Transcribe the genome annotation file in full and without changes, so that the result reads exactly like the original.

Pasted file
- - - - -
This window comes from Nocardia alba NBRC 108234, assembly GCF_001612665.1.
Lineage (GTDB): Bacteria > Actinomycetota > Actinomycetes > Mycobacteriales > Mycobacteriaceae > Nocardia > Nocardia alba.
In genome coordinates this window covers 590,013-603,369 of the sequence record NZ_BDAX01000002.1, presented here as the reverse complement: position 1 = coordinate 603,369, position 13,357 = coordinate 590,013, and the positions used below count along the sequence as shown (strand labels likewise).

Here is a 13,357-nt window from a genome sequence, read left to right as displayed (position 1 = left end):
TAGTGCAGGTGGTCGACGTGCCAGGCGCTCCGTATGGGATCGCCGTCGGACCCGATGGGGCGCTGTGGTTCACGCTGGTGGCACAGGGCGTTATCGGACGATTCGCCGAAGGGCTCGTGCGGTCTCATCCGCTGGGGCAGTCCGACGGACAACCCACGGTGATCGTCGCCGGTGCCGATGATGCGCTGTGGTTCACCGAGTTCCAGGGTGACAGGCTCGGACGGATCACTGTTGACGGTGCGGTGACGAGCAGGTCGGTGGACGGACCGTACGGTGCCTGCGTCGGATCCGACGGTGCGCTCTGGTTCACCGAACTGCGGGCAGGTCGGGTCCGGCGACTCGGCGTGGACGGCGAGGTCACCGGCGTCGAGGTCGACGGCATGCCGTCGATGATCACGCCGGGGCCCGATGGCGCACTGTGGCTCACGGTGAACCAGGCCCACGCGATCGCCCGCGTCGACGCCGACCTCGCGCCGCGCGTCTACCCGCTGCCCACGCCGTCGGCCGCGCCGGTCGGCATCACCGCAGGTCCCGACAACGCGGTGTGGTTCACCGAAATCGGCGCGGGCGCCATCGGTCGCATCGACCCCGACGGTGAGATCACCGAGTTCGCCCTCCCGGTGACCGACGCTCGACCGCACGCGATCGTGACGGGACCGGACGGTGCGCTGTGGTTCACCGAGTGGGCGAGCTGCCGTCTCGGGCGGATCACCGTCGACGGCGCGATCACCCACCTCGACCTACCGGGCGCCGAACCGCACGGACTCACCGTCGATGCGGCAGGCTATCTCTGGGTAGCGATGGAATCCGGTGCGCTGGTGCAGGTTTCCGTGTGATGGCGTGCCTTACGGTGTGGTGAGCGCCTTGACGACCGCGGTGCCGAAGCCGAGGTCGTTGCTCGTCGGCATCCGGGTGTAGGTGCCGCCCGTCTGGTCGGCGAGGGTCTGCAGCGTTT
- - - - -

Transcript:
This window comes from Nocardia alba NBRC 108234, assembly GCF_001612665.1.
Lineage (GTDB): Bacteria > Actinomycetota > Actinomycetes > Mycobacteriales > Mycobacteriaceae > Nocardia > Nocardia alba.
In genome coordinates this window covers 590,013-603,369 of the sequence record NZ_BDAX01000002.1, presented here as the reverse complement: position 1 = coordinate 603,369, position 13,357 = coordinate 590,013, and the positions used below count along the sequence as shown (strand labels likewise).

Here is a 13,357-nt window from a genome sequence, read left to right as displayed (position 1 = left end):
TAGTGCAGGTGGTCGACGTGCCAGGCGCTCCGTATGGGATCGCCGTCGGACCCGATGGGGCGCTGTGGTTCACGCTGGTGGCACAGGGCGTTATCGGACGATTCGCCGAAGGGCTCGTGCGGTCTCATCCGCTGGGGCAGTCCGACGGACAACCCACGGTGATCGTCGCCGGTGCCGATGATGCGCTGTGGTTCACCGAGTTCCAGGGTGACAGGCTCGGACGGATCACTGTTGACGGTGCGGTGACGAGCAGGTCGGTGGACGGACCGTACGGTGCCTGCGTCGGATCCGACGGTGCGCTCTGGTTCACCGAACTGCGGGCAGGTCGGGTCCGGCGACTCGGCGTGGACGGCGAGGTCACCGGCGTCGAGGTCGACGGCATGCCGTCGATGATCACGCCGGGGCCCGATGGCGCACTGTGGCTCACGGTGAACCAGGCCCACGCGATCGCCCGCGTCGACGCCGACCTCGCGCCGCGCGTCTACCCGCTGCCCACGCCGTCGGCCGCGCCGGTCGGCATCACCGCAGGTCCCGACAACGCGGTGTGGTTCACCGAAATCGGCGCGGGCGCCATCGGTCGCATCGACCCCGACGGTGAGATCACCGAGTTCGCCCTCCCGGTGACCGACGCTCGACCGCACGCGATCGTGACGGGACCGGACGGTGCGCTGTGGTTCACCGAGTGGGCGAGCTGCCGTCTCGGGCGGATCACCGTCGACGGCGCGATCACCCACCTCGACCTACCGGGCGCCGAACCGCACGGACTCACCGTCGATGCGGCAGGCTATCTCTGGGTAGCGATGGAATCCGGTGCGCTGGTGCAGGTTTCCGTGTGATGGCGTGCCTTACGGTGTGGTGAGCGCCTTGACGACCGCGGTGCCGAAGCCGAGGTCGTTGCTCGTCGGCATCCGGGTGTAGGTGCCGCCCGTCTGGTCGGCGAGGGTCTGCAGCGTTT